The European Parliament and Council have agreed on new rules for intelligent transport systems that require more traffic data, such as on speed limits, to be available digitally.
They say the provisional agreement on ITS rules will help digitalise the transport sector and ensure that data between mobility apps will be shared more widely in order to make mobility safer, more efficient and sustainable.
During the negotiations, MEPs supported covering more services, such as multimodal information, booking and ticketing services, communication between cars and infrastructure, and automated mobility.
In addition to speed limits, road closures or roadworks, data on one-way streets in cities, traffic weight, length, width and height restrictions as well as conditions for circulation in regulated traffic zones will be included in a national database to be shared between EU countries, businesses and consumers.
Depending on the type of data, the deadline to make new information available digitally ranges from between the end of 2025 and the end of 2028.
The rules state deployment of ITS services will have to be technologically neutral, “to foster interoperability, not discriminate against vulnerable road users and must ensure transparency of ranking, including on environmental effects, when proposing mobility options to customers”.
In order to organise cross-border transport smoothly, EU member states will have to cooperate better when deploying ITS services, in particular on cross-border projects.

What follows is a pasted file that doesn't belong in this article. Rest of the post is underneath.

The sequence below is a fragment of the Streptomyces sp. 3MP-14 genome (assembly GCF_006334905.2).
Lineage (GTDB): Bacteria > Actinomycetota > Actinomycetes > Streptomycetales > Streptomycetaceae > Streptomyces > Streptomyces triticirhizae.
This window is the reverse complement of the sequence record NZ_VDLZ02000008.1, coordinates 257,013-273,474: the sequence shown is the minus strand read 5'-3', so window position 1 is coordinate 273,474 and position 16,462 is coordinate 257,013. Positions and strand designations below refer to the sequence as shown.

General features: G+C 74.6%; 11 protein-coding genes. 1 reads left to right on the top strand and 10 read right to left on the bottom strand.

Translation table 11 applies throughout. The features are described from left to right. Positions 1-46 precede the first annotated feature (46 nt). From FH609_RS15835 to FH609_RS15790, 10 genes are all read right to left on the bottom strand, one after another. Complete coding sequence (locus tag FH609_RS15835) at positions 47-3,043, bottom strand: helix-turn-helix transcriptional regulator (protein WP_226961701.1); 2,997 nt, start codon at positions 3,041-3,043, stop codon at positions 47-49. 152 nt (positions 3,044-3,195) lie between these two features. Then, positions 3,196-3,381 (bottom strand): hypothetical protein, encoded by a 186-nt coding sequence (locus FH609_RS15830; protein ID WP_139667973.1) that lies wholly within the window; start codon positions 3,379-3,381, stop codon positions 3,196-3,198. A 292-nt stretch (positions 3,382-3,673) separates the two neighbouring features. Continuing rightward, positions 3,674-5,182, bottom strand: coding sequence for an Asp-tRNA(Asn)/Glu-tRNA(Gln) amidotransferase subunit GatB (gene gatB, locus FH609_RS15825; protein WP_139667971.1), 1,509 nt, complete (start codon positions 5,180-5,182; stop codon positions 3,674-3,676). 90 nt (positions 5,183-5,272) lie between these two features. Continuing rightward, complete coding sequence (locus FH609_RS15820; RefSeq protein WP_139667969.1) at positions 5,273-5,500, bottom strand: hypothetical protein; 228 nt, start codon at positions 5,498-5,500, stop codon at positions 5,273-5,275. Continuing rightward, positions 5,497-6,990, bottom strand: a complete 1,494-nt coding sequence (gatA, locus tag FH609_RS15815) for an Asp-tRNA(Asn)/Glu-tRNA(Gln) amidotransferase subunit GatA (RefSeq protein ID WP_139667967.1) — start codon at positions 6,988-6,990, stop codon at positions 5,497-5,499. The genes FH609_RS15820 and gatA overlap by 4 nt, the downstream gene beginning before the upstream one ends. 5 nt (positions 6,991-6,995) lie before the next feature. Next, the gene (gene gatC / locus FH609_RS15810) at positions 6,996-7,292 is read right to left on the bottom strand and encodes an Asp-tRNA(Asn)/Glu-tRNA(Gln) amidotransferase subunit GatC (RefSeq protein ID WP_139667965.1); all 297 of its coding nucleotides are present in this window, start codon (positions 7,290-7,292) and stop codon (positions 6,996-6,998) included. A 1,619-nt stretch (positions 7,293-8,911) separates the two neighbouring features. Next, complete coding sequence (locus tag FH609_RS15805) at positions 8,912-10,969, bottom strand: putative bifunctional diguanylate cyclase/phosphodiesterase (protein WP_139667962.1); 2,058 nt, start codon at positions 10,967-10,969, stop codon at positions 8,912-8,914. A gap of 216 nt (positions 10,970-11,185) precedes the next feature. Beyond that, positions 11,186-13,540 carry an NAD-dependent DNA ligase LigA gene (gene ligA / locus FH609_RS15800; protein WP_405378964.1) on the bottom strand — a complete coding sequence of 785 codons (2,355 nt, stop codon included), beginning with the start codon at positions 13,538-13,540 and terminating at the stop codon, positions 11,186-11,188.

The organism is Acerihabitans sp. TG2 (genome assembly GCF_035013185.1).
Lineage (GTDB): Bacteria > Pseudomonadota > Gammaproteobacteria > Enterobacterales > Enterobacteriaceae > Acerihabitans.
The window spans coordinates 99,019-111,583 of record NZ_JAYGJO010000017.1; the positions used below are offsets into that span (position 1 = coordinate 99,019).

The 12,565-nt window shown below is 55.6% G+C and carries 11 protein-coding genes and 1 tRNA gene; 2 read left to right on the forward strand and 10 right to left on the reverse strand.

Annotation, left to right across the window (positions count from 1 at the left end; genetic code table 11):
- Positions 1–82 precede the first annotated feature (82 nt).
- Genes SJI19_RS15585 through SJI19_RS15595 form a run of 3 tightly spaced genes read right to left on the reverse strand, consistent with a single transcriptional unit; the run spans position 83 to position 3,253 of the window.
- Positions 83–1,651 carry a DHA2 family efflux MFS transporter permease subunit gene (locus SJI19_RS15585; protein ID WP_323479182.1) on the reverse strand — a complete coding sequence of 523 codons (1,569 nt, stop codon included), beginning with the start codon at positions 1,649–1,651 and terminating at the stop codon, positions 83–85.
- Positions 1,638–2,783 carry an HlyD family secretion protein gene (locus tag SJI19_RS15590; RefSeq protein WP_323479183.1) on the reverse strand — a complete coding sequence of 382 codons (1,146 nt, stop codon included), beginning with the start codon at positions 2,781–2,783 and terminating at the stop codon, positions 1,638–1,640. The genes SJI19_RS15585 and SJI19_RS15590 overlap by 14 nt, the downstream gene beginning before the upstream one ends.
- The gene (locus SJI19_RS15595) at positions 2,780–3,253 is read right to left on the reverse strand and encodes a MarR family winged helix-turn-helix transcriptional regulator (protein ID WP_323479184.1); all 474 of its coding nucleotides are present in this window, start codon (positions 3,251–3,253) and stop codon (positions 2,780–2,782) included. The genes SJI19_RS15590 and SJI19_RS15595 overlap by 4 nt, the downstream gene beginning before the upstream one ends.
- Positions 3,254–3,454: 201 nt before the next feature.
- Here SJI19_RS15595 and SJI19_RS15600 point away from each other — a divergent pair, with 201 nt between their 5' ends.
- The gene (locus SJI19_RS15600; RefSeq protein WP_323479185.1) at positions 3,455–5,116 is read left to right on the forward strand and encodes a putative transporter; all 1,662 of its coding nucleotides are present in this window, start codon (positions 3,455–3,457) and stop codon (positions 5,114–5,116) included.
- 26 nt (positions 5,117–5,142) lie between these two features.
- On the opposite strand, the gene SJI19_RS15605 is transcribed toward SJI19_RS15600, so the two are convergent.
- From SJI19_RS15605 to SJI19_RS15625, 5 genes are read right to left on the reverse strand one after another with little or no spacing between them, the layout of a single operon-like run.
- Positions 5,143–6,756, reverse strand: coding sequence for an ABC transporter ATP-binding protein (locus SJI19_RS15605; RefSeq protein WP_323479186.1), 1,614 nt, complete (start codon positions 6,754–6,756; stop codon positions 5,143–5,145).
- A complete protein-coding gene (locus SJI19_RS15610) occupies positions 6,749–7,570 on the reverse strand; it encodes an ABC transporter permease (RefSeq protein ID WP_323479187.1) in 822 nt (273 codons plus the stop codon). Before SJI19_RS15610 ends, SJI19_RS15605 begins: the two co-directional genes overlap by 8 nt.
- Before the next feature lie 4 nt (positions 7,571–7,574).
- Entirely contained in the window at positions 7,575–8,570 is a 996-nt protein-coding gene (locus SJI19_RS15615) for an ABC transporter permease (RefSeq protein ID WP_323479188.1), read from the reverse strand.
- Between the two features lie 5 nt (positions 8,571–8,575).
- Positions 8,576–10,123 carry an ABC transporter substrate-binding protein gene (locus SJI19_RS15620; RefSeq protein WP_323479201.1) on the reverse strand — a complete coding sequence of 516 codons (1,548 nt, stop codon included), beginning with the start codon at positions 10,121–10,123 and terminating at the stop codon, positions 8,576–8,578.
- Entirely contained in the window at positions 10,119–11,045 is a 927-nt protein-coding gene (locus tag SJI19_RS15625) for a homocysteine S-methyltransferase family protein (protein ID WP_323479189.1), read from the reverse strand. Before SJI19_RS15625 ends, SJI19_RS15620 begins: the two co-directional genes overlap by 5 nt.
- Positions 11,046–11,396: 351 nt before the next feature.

EP rapporteur Rovana Plumb said: “The deal will contribute to citizens’ safety on the road, will improve transport networks’ performance and services, whilst fostering connectivity and facilitating cooperation. Parliament secured an ambitious geographical scope and timeline for the data and services provided. By having deadlines for most types of data, we initiate a process that will speed up the deployment of intelligent transport systems and ensure that authorities at all levels start preparing for the new digital environment.”
The informal deal still needs to be approved by Parliament’s Transport and Tourism Committee and the Council’s Committee of Permanent Representatives, and then the Parliament and Council as a whole.
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